# Convert decimal to ieee745

Do you know somebody who knows somebody who might be able to explain this answer to me?

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Is it a two byte representation of the floating point numbers?
I had use the 4 byte (single precision) numbers for the ModBus communication, and a special 3 byte number representation one for the Honeywell DE (Digital Enchanced) protocoll. And of course I know the 8 byte (double precision) version, what the LO Calc uses.
.
But i never heard about the 2 byte representation of the floating point numbers. Where and how you want to use it?

That example is incomplete and just the upper two bytes of a 32-bit float where 85 decimal is represented as 0x42AA0000 (binary 0 10000101 01010100000000000000000).

Here is a sample file embedded some StarBasic functions to convert Single and Double precision numbers to Hexadecimal strings.
The macros use the Pipe technology.
Pipe2.ods (18.5 KB)
(Fixed - I hope it)

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Just needs to replace `ClosePipe` with `CloseMyPipe` in one place (in `PipeSingle2HexStr`).

A possible problem could be handling of endianness on some (less common) platforms. But hopefully, the `XData*Stream` will handle that cross-platform.

Sorry, I just tried to copy the macros from the MyMacros, but with different name… (The “original name” was ClosePipe in the MyMacros)

I need to do the conversion within the spreadsheet

Please do not use the Answer or Suggest a solution field for comments that are not an answer to the original question / solution to the problem, use Comment instead. Thanks.

The conversion itself is fairly simple in Python:

``````def float_to_hex(f):
return hex(struct.unpack('<I', struct.pack('<f', f))[0])

def double_to_hex(f):
return hex(struct.unpack('<Q', struct.pack('<d', f))[0])
``````

You’d need to either create a Calc Add-In extension of that, or glue Python calls into a BASIC user defined function (UDF) callable from Calc. You might get some ideas from Basic to Python.
See also Macros/Python Guide/Calling Python from Basic - The Document Foundation Wiki.

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Here is an extension built using this method:
pyFloatToHex.oxt.ods (2.6 KB) (updated to include the improvements from @karolus)

Remove the “ODS” extension to have `pyFloatToHex.oxt`, and use `FLOATTOIEEE754HEX` and `DOUBLETOIEEE754HEX`.

This gives the same results as the nice macro by @Zizi64 in #13. The advantage of the extension is much better performance (about 100 times faster on my system: 1 000 000 random numbers take ~1000 s with the macro, ~11 s with the extension). The advantage of the macro is its self-containment (the file with the macro is all that you need, no matter on which system you open it).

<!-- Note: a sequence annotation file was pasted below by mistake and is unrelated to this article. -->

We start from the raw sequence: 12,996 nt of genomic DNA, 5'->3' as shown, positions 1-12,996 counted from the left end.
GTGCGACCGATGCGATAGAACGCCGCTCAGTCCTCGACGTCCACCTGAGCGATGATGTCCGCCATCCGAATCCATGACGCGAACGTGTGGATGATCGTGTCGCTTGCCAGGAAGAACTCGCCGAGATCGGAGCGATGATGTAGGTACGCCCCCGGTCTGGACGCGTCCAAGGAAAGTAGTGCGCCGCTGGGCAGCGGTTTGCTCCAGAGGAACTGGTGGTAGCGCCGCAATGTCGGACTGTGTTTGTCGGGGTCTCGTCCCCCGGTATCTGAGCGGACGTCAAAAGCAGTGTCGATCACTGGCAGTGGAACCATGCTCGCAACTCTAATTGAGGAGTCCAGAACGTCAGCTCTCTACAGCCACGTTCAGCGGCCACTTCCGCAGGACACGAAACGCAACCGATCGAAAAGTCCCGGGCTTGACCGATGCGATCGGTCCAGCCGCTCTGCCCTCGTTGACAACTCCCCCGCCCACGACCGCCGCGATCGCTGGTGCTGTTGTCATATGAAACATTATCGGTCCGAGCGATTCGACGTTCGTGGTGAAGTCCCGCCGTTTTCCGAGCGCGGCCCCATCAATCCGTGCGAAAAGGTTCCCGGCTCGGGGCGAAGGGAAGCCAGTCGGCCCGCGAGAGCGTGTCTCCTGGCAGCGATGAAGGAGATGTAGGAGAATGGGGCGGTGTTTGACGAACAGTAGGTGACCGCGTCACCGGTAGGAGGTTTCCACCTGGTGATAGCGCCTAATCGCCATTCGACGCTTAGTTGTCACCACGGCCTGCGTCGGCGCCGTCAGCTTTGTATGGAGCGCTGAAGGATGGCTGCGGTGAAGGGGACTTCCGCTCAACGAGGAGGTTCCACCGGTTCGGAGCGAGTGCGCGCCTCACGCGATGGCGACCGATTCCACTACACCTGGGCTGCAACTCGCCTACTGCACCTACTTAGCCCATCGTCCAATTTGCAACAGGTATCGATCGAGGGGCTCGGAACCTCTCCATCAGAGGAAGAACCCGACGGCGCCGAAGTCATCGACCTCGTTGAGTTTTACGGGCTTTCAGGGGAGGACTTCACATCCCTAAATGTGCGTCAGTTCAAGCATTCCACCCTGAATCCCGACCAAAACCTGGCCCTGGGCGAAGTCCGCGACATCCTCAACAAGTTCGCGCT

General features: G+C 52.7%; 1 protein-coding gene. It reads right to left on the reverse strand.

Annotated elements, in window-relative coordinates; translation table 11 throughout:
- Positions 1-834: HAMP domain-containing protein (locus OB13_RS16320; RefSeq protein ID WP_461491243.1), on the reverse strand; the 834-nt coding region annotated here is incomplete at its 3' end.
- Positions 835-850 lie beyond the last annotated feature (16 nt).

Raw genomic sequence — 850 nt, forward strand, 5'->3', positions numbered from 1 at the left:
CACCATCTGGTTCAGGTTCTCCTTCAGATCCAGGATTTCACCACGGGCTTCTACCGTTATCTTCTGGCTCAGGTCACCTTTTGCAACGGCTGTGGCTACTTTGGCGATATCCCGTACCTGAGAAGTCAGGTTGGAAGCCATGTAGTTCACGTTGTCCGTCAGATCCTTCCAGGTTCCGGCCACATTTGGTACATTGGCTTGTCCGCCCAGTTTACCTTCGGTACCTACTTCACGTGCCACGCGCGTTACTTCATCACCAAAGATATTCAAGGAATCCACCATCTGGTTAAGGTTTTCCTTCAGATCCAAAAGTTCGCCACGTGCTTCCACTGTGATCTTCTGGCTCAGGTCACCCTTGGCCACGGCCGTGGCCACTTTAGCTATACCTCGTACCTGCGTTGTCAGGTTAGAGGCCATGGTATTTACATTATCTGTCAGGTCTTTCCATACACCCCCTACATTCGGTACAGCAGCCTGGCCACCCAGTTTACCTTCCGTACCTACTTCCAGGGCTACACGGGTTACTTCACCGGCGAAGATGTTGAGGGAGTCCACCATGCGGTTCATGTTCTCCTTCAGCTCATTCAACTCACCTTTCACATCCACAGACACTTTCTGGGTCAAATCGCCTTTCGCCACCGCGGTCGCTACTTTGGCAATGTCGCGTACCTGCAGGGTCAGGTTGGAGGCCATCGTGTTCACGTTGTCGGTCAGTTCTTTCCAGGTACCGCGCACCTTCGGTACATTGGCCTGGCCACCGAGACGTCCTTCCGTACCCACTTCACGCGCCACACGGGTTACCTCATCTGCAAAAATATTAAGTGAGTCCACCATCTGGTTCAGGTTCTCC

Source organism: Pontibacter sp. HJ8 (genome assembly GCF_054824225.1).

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I can understand most of the files in your extension. But i have not any clue how to create/generate a XPyFloatToHex.rdb file. There is a description for this task somewhere? …Maybe I asked it in the past…
I want to learn about creating Python extensions.

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sofar it makes no difference in the output if I use …:08X or …:X ?? but the first variant is slower!

@karolus thanks, updated to use that syntax.

@Zizi64: the older method is described in https://www.openoffice.org/udk/common/man/tools.html#idlc.
But I used the newer `unoidl-write`: from the SDK command prompt, I run

``unoidl-write "C:\Program Files\LibreOffice\program\types.rdb" D:\pyFloatToHex\XPyFloatToHex.idl D:\pyFloatToHex\XPyFloatToHex.rdb``
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And for completeness, the third practical option listed in @erAck 's answer. We place in the document (for example, using APSO) the utils.py module containing the functions from @karolus 's answer.
To the Standard library, the Basic module:

``````Option Explicit

Global oScriptDTH As Object

' Returns a string of 16 hexadecimal digits corresponding to
' the internal representation of double.
Function DoubleToHex(ByVal d As Double) As String
If oScriptDTH Is Nothing Then
oScriptDTH = ThisComponent.getScriptProvider.getScript("vnd.sun.star.script:utils.py\$doub_hex?language=Python&location=document")
End If
DoubleToHex=oScriptDTH.invoke(Array(d), array(), array())
End Function
``````
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sorry…one more suggestion:

``````…
@staticmethod # with staticmethod …
def FloatToIEEE754Hex( f ): # … no  ***self***argument``````
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Thank you!
The unoidl-write works for me in the 7.4.6 version of the LO.

Note that `unoidl-write` format is only supported since LO 4.1; I assume that AOO would not support it. The extensions created using the new tool would need a `LibreOffice-minimal-version` with value of no less than `4.1`.

Note also that the older `idlc` tool is discontinued in LO SDK since 7.5.